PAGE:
His objective was to build, tend and repair a sustainable balance in global affairs.
“Now what can the old fox mean by that?” Klemens von Metternich is supposed to have said when the great French diplomat Charles Maurice de Talleyrand-Périgord died in 1838. Like Talleyrand, my friend and teacher Henry Kissinger spent half a century in the world of high politics, survived the political eclipse of his original employer, grew rich over the course of a controversial career, and demonstrated intellectual and political agility that led some to hail him as a genius and others to curse him as a monster.
Nothing about the public reaction to Kissinger’s death would have surprised him. He had been the object of intense adulation and passionate loathing for more than 50 years. Although he enjoyed the admiration much more than the hate, he was used to both. More than that, he appreciated both sentiments at something like their real worth.
One element of Kissinger’s diplomatic talent was an almost preternatural intuition that let him grasp the worldview of his interlocutors, often understanding them better than they understood themselves. He felt the full intellectual and moral weight of the attacks against him but found the burden less than crushing. This wasn’t because he held morality in contempt. It was because he thought most criticism of his decisions in office reflected a shallow understanding of politics. That understanding, he believed, was often filtered through a partisan reading of history that overlooked the sins of Democratic presidents as it picked obsessively at the faults of Republicans.
Kissinger understood something that too many Americans, on the left and right, find difficult to grasp: Power and morality aren’t opposites. Rather, power is the platform that makes moral action possible for a state. And morality isn’t a set of rules and laws that states are expected to obey. Rather, in international relations, morality involves creating an order that prevents the anarchy and slaughter of great-power warfare. Such an order gains legitimacy not by its perfect adherence to a religious or secular moral code, but by its ability to preserve values and conditions that allow civilizations, and the human beings who inhabit them, to flourish.
The disastrous follies of the Kennedy and Johnson administrations had left the U.S. in a difficult predicament when Richard Nixon brought Kissinger into the White House in 1969. The overreaching hubris of technocratic intellectuals like McGeorge Bundy and Robert McNamara, along with the naive liberal determinism of Walt Rostow and others, had led the U.S. into an unwinnable and unsustainable war. Worse, as the Soviets reached strategic nuclear parity with the U.S. and the Bretton Woods economic order buckled when the gold standard lost credibility, the entire post-World War II order was in danger of collapse. There was, Nixon and Kissinger believed, no elegant escape from this predicament. Devils had to be supped with, promises had to be broken, and sometimes blood would be left on the floor.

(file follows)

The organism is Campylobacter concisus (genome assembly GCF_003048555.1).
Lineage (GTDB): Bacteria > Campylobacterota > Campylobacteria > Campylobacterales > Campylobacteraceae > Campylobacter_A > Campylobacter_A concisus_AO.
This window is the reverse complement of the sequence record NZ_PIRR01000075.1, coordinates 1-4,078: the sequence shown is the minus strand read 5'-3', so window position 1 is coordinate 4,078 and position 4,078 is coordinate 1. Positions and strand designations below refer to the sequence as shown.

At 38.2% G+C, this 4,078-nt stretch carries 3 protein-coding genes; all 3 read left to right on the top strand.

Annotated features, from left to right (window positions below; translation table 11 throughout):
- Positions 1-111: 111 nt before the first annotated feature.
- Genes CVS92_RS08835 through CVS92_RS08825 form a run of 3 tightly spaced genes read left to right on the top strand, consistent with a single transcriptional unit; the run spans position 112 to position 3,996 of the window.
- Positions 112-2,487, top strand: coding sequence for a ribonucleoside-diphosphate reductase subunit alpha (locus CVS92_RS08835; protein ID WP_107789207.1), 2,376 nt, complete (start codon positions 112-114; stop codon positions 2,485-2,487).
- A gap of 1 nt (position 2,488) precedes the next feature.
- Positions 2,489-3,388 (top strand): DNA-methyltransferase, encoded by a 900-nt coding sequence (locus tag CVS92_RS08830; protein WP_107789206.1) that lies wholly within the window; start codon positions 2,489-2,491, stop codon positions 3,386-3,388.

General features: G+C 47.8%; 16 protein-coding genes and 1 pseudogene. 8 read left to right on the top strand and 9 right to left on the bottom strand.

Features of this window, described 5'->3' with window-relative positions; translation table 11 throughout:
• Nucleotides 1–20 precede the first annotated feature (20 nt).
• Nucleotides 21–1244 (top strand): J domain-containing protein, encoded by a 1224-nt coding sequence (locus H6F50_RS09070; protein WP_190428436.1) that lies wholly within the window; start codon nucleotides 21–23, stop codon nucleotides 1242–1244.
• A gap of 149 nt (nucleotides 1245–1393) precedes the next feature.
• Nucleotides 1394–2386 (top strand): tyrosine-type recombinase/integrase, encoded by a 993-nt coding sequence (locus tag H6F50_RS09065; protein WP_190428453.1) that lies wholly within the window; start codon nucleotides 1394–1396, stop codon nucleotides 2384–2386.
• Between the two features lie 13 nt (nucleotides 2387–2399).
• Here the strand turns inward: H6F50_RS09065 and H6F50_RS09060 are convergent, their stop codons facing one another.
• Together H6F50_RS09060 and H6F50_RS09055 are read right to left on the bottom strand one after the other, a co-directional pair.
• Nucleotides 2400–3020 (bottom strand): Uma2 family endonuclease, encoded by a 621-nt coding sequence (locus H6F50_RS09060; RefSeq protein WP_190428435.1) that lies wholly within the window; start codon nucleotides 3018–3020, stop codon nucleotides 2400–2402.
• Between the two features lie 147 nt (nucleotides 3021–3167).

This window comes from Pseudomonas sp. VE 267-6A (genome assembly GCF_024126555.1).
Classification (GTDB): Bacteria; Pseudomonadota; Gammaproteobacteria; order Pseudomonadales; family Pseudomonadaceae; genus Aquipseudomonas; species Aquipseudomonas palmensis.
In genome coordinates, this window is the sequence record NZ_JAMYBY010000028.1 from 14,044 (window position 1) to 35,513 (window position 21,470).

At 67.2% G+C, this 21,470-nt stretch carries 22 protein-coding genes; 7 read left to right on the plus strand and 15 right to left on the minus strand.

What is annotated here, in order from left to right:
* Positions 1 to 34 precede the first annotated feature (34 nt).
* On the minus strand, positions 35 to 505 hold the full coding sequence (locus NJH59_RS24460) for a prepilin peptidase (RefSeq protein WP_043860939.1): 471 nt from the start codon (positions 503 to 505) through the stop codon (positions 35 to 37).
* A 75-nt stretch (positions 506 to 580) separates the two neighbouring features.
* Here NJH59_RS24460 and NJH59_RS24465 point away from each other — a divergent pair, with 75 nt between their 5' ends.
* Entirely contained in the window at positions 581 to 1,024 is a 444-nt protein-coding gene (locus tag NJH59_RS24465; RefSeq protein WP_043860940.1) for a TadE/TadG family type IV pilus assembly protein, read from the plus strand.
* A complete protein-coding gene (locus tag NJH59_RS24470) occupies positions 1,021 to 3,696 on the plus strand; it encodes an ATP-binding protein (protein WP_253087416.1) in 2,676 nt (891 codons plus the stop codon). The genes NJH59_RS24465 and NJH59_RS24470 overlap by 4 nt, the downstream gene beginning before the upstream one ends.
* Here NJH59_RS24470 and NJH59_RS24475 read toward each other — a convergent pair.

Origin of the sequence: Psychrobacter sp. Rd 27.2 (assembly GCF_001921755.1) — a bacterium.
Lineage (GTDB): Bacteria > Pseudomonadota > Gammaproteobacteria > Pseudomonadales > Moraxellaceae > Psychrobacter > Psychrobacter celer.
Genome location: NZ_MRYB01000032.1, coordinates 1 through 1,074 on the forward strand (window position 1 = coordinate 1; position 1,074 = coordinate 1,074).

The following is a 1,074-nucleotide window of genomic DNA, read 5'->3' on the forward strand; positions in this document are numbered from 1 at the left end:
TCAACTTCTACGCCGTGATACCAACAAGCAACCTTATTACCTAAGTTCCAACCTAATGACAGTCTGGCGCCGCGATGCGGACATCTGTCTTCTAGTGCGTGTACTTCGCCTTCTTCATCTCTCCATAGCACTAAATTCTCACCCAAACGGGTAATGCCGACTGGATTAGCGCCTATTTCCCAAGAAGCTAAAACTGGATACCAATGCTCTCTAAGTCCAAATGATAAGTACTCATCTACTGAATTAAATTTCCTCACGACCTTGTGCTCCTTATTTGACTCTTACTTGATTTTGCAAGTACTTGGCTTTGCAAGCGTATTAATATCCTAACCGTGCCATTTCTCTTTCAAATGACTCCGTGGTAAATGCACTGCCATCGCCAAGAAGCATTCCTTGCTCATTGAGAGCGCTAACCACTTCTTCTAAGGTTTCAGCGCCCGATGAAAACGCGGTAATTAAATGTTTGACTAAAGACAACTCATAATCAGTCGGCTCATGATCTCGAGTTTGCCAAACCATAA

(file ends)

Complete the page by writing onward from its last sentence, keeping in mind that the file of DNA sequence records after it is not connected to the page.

For Kissinger, the construction, tending and repair of a sustainable balance in global affairs was the supreme moral and political challenge of statecraft, especially as nuclear weapons threatened to make great power war unsurvivable. If the restoration of balance required embracing Mao Zedong at the height of his sanguinary career, so be it. If it required more bombs in North Vietnam and Cambodia, then send in the B-52s. Any guilt or shame attached to such moves belonged in his view to those whose follies had left the U.S. with nothing but bad choices.
Politically, Kissinger was a victim of his success. Once America’s position in the world had been restored, Americans turned in revulsion from the methods and the men responsible for turning the tide. Liberals such as Jimmy Carter wanted American foreign policy to focus on human rights. Conservatives such as Ronald Reagan wanted to replace Kissingerian détente with a more robustly anti-Soviet approach. Neither camp fully understood that the ability to pursue far-reaching ideological goals was a consequence of Kissinger’s achievement.
Statesmen err, sometimes with tragic consequences, as rapid-fire decisions are made in an era of crisis. Kissinger always accepted that. He could be sensitive, but I never saw him get truly angry with someone who argued that a decision he made in office was in error.
Although he was angrier when people impugned his morals than when they attacked his decisions, what frustrated Kissinger most was not that some academics and writers held him in moral disdain. It was that he never succeeded in getting a critical mass of Americans to embrace the approach to statecraft that, in his view, offered the greatest chance to secure American interests while preserving our increasingly fragile civilization from the ravages of war.
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Appeared in the December 5, 2023, print edition as ‘Henry Kissinger on Power and Morality’.